Photo Credit: www.indooratlas.com
How many times have you wandered aimlessly in the PATH downtown Toronto, wishing that there was some kind of indoor GPS to give you a hand. That’s where IndoorAtlas comes in. Its fancy new technology uses a building’s magnetic field to help you navigate indoors and find a meeting room, a product on your grocery store’s shelf, or your way out of an intricate maze (otherwise known as the PATH).
Fast Company’s coverage of IndoorAtlas touches on a point we think is going to get a lot of attention: indoor GPS marketing. Brands will certainly want to participate in indoor GPS technology if it means that they could “lead” their customers to their product in a grocery store aisle or to their storefront in a mall.
The marketing side of IndoorAtlas doesn’t seem like it has quite arrived yet, but the possibility is there!
Here’s what Alice Troung had to say in Fast Company:
“With today’s technology, it seems like almost every bit of Earth has been mapped–even parts of the underwater world. But it’s a different story inside buildings. With the accuracy of GPS faltering indoors and radio waves providing marginal improvement, navigating inside isn’t as simple as firing up a maps application.
IndoorAtlas believes it has found a solution to this problem–by tapping into the magnetic field, which for millions of years has been guiding turtles, whales, salmon, and other migratory animals. Enabled by ultra-accurate positioning, IndoorAtlas believes product-proximity ads could be the next forefront of advertising. The company opened up its magnetic-field API Wednesday and said its mapping app will soon arrive for iOS and Android.
IndoorAtlas originated in the academic world. Founder and CEO Janne Haverinen, a professor at Finland’s University of Oulu, began studying indoor robot navigation in the late ’90s. Noticing that buildings’ magnetic distortions were leading his machines astray, he eventually turned the problem around and focused his attention on the magnetic interferences caused by steel structures. What he found was that the disturbances inside them were consistent, creating a magnetic fingerprint unique to a building. That became the crux of IndoorAtlas, which leverages what Haverinen calls “nature’s GPS”–GPS that requires no infrastructure beyond a smartphone and works where no cellular connections exist.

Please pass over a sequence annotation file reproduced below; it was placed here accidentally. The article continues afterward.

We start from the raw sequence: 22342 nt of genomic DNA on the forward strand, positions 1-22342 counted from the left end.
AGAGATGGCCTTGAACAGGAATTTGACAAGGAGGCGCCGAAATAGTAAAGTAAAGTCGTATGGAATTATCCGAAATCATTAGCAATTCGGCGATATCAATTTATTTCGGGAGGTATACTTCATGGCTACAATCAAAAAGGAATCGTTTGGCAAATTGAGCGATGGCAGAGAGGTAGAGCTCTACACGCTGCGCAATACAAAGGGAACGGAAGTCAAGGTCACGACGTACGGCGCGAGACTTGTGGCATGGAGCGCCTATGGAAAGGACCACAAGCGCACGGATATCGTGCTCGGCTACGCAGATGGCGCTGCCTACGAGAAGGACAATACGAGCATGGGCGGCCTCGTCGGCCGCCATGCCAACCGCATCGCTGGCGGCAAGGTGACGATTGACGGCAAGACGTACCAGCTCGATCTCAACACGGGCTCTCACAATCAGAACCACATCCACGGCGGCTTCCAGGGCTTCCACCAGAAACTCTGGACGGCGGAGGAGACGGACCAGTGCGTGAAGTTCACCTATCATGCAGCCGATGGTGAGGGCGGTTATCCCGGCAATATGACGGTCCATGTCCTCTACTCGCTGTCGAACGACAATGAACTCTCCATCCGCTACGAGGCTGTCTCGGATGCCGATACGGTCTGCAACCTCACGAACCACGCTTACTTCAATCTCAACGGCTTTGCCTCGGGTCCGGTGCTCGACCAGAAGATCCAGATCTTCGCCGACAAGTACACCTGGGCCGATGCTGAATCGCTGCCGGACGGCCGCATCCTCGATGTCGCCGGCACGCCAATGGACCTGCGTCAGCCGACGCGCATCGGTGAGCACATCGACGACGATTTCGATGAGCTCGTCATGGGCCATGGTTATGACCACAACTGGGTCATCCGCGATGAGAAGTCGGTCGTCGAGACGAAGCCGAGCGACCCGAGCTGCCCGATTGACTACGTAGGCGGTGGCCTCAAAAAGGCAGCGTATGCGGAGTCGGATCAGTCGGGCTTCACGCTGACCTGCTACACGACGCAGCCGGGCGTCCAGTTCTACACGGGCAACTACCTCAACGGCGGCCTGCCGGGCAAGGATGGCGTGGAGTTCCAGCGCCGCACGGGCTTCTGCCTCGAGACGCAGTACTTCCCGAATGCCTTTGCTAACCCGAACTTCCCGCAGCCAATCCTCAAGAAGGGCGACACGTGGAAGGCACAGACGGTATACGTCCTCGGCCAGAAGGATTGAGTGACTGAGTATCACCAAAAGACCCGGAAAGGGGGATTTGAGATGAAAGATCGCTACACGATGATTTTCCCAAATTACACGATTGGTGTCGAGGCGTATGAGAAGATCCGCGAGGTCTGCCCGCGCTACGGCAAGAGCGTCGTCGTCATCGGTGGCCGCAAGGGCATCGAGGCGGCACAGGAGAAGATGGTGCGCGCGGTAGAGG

… Because IndoorAtlas doesn’t require additional infrastructure, such as the installation of wireless access points, the technology can be easily leveraged by retailers, which so far has been the major use case for magnetic-field mapping. (In addition to retail and mines, IndoorAtlas says its maps could be used to guide rescue efforts, museum tours, or navigation for the blind. Of course, it’s up to developers to create these apps.) It takes about one to two hours to map a store’s aisles, and the information can be used to help consumers locate items on a shopping list. Earlier this year, IndoorAtlas partnered with Finnish grocery chain Fonella, which used magnetic-field mapping to build an app for tablets installed on its shopping carts. The app helps shoppers find products and also surfaces relevant advertising for nearby products–the premise for product-proximity advertising, which IndoorAtlas showcased Wednesday at Advertising Week.”
- Read the entire Fast Company article.